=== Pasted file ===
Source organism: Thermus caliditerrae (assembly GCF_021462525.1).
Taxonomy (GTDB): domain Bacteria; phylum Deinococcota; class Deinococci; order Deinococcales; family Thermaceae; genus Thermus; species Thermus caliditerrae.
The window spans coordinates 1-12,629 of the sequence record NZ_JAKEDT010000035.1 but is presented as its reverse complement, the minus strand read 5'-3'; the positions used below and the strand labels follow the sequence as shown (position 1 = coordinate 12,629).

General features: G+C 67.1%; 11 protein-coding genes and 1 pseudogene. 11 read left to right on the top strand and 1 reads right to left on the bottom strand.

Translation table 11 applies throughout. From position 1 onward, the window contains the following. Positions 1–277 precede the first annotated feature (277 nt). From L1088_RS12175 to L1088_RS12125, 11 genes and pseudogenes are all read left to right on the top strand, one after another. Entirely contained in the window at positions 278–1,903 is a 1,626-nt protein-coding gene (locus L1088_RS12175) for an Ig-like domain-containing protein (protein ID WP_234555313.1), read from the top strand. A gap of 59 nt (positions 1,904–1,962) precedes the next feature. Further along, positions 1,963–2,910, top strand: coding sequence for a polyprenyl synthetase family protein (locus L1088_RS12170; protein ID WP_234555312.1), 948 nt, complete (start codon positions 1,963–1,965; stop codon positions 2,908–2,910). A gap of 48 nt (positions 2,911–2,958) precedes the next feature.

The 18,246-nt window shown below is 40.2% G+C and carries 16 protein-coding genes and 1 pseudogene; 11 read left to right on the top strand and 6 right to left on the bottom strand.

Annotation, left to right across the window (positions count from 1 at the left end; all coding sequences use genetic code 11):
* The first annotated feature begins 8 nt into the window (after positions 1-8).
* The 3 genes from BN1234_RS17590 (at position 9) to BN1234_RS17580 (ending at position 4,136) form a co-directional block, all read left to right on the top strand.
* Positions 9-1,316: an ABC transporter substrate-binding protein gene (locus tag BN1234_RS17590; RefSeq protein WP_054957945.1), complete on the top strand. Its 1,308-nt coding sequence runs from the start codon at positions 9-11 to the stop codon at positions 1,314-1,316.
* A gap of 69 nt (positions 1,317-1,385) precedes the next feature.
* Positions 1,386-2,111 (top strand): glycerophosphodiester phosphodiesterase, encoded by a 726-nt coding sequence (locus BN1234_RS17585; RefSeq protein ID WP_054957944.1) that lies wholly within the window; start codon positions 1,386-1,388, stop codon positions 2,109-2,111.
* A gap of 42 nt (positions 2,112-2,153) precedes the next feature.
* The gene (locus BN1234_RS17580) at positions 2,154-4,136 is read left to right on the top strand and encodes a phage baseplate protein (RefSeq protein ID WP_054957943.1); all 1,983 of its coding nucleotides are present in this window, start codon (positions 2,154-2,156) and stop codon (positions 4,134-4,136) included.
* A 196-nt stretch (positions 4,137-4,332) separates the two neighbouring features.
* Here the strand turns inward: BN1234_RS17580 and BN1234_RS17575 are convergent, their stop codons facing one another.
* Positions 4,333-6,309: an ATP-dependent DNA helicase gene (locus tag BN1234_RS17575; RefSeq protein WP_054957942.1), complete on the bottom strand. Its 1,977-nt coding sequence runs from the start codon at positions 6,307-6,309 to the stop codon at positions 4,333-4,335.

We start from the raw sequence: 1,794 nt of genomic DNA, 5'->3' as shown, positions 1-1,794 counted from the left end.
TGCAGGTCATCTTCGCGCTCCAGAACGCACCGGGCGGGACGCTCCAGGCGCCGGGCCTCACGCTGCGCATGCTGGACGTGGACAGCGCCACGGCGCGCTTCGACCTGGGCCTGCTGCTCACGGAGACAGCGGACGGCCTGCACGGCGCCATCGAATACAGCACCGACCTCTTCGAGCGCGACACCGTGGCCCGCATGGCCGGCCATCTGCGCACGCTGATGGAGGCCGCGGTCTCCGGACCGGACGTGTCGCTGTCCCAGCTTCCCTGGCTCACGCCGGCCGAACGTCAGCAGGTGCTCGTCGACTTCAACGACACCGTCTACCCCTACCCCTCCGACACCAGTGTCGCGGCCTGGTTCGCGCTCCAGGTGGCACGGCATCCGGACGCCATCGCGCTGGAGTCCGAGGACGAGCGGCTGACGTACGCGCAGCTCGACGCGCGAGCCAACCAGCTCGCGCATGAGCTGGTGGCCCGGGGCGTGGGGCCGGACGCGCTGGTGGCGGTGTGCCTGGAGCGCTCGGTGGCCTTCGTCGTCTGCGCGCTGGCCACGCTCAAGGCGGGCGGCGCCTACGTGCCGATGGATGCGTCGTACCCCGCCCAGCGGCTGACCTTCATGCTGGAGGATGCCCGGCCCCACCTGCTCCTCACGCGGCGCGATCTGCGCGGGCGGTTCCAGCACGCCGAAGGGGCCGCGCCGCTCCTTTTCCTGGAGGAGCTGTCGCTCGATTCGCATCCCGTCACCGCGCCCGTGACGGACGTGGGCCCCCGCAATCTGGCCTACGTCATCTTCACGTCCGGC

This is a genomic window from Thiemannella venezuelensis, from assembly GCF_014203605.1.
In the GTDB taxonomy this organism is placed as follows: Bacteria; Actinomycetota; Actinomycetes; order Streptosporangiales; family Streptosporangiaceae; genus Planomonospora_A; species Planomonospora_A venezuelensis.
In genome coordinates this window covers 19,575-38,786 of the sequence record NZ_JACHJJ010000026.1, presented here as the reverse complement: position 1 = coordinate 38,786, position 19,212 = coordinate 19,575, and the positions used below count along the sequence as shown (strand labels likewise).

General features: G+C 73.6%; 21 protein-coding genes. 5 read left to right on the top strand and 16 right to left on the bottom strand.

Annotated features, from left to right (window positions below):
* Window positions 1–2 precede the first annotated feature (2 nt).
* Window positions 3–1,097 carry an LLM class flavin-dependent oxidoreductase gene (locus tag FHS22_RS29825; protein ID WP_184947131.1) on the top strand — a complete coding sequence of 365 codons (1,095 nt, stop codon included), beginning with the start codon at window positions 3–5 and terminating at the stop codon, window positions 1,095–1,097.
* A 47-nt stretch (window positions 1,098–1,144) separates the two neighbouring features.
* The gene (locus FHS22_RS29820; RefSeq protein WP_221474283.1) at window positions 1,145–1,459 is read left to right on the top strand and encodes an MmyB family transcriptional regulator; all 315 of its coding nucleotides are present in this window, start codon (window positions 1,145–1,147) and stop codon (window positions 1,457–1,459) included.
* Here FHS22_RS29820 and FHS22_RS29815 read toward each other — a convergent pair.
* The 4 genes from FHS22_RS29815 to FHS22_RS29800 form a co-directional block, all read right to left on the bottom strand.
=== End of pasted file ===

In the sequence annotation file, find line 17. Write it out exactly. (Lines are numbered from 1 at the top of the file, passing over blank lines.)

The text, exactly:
* Positions 4,333-6,309: an ATP-dependent DNA helicase gene (locus tag BN1234_RS17575; RefSeq protein WP_054957942.1), complete on the bottom strand. Its 1,977-nt coding sequence runs from the start codon at positions 6,307-6,309 to the stop codon at positions 4,333-4,335.